MAF Tanzania has played an important role in helping to protect children against an outbreak of polio.
Following recent outbreaks of the deadly wild poliovirus in neighbouring countries, MAF Tanzania has played an important part in transporting vaccines and health workers to protect children.
The Tanzanian Government has rolled out a campaign of supplemental polio vaccination to tackle the spread of wild polio after cases in nearby Malawi and Mozambique earlier in 2022.
Through MAF Tanzania’s long-running South Maasai medical safaris, medical personnel from the government hospital in Same were flown to Lesirwai district to set up mobile clinics, cutting the long distances that the mothers had to cover to access medical care for their children.
These medical safaris have been so successful, with the arrival of a MAF plane bringing excitement to the community, so with the announcement of the polio vaccination campaign the Lesirwai District Medical Officer asked MAF Tanzania to add an extra day for the mobile clinic. Mothers who had their children vaccinated on the first day of the clinic then returned to their communities to spread the word – encouraging more people to attend.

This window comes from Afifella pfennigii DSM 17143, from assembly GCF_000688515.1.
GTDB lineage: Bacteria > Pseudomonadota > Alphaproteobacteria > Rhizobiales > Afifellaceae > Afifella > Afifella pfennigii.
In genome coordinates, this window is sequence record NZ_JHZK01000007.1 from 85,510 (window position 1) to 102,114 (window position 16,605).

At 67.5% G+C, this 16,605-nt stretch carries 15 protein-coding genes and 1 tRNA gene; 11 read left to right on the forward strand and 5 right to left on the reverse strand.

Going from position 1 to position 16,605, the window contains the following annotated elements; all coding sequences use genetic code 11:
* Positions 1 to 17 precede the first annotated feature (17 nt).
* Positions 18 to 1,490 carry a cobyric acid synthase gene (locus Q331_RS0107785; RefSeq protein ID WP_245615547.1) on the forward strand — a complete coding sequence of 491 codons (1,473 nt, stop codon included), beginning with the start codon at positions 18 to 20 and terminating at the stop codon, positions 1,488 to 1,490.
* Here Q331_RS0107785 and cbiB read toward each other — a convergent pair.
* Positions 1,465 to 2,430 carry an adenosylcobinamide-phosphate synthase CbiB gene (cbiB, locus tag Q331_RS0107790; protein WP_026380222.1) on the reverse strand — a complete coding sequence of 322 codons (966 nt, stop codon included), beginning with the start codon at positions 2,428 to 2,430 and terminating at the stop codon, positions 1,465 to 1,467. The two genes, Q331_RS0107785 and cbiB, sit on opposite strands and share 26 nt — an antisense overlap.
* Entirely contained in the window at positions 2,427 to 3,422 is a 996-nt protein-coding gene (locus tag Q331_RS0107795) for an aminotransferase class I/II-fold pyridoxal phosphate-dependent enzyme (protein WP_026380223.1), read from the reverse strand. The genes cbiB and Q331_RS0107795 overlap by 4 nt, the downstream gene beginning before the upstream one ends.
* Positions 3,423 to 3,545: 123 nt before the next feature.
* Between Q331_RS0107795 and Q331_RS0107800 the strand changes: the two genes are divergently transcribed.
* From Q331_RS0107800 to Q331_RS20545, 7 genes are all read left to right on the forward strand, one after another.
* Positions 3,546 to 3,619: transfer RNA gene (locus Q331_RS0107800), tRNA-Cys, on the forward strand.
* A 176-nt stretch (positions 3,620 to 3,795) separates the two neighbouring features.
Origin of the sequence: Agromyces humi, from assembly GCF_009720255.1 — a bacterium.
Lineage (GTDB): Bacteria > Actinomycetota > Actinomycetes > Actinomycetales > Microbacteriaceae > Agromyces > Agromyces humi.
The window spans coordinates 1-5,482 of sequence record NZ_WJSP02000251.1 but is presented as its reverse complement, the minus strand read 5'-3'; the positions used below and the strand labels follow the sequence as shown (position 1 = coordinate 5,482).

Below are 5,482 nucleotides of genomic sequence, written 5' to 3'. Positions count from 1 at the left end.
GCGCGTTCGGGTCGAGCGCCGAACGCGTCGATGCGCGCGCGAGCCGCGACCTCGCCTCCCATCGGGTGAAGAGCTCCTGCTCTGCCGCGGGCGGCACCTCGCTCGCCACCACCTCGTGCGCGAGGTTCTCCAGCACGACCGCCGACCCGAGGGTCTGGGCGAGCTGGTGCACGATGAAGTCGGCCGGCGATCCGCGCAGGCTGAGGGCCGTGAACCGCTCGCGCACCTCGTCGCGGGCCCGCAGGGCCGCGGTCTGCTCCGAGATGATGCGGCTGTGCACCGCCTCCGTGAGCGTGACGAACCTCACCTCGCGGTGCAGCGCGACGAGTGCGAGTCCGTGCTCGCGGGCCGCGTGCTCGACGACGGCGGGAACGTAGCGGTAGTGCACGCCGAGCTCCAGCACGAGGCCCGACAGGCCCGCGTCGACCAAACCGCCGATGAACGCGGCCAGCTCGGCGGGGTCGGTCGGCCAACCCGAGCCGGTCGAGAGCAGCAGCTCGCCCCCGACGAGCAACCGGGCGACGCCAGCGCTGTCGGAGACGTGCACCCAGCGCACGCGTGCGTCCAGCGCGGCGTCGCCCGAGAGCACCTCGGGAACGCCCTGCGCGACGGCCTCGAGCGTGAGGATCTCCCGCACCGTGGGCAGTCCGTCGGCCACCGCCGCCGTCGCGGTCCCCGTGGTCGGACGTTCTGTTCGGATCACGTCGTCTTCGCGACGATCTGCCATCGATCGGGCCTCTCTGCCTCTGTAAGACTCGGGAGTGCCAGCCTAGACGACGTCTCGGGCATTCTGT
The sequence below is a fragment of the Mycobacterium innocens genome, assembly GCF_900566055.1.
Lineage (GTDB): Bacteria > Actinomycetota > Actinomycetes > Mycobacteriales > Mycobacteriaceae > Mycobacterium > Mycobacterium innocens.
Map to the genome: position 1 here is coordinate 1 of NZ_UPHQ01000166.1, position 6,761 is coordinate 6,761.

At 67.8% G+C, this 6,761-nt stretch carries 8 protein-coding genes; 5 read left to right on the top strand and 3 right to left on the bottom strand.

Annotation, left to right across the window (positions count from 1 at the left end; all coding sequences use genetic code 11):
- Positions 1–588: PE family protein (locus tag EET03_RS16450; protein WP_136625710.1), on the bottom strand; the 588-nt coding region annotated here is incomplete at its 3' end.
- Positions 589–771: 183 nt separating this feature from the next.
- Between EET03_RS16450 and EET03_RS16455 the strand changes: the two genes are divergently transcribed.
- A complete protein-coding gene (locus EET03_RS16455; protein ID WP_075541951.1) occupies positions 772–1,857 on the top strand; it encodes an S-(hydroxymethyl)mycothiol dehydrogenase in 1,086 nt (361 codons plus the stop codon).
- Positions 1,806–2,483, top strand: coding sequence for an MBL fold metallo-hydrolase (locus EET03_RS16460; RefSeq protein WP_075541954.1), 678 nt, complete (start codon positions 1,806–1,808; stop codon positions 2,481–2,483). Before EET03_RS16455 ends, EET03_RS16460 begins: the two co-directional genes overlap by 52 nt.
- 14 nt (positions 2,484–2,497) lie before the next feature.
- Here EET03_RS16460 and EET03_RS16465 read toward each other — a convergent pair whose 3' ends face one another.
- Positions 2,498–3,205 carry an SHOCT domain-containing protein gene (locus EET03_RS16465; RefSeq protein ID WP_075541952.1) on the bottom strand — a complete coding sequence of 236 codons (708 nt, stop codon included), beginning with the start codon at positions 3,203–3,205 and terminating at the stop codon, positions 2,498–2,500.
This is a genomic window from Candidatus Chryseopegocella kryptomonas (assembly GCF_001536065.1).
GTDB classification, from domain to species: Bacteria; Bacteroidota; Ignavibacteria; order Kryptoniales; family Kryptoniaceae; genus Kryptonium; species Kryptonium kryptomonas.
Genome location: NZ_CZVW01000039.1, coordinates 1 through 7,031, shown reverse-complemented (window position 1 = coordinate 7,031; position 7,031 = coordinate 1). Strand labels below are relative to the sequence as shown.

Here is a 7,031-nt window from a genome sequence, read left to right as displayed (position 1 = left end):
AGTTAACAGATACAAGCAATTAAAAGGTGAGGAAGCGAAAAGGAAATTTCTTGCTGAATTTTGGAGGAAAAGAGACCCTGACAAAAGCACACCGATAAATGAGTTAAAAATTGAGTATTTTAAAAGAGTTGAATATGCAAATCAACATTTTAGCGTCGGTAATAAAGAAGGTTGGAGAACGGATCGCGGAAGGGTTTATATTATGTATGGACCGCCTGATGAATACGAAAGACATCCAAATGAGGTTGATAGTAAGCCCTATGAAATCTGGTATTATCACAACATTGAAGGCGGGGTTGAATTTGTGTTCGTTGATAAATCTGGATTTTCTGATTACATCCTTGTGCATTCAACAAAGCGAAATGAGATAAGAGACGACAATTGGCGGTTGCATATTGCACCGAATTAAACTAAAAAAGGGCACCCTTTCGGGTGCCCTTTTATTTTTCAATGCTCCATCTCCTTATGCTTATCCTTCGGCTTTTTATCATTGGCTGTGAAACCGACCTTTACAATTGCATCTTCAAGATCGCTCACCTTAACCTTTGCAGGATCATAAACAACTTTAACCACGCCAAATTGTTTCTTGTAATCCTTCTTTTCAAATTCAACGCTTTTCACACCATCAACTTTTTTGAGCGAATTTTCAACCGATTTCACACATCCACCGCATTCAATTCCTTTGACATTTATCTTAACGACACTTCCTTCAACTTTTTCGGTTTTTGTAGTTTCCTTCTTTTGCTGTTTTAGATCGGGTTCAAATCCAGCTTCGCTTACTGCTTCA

Mass vaccinations were done to interrupt the circulation of poliovirus by immunising every child under five years with oral polio vaccine regardless of previous immunisation status. The vaccines targeted children who were either not immunised or only partially protected and boosted immunity in those who had been immunised.
Tanzania completed its second round of supplemental polio vaccination successfully after reaching a total of 12,131,049 children exceeding the set target of 10,295,316 children.
Key facts about poliomyelitis according to World Health Organisation
Polio (poliomyelitis) mainly affects children under 5 years of age.
One in 200 infections leads to irreversible paralysis. Among those paralysed, 5–10% die when their breathing muscles become immobilised.
Cases due to wild poliovirus have decreased by over 99% since 1988, from an estimated 350 000 cases then, to 6 reported cases in 2021.
As long as a single child remains infected, children in all countries are at risk of contracting polio. Failure to eradicate polio from these last remaining strongholds could result in a global resurgence of the disease.
In most countries, the global effort has expanded capacities to tackle other infectious diseases by building effective surveillance and immunisation systems.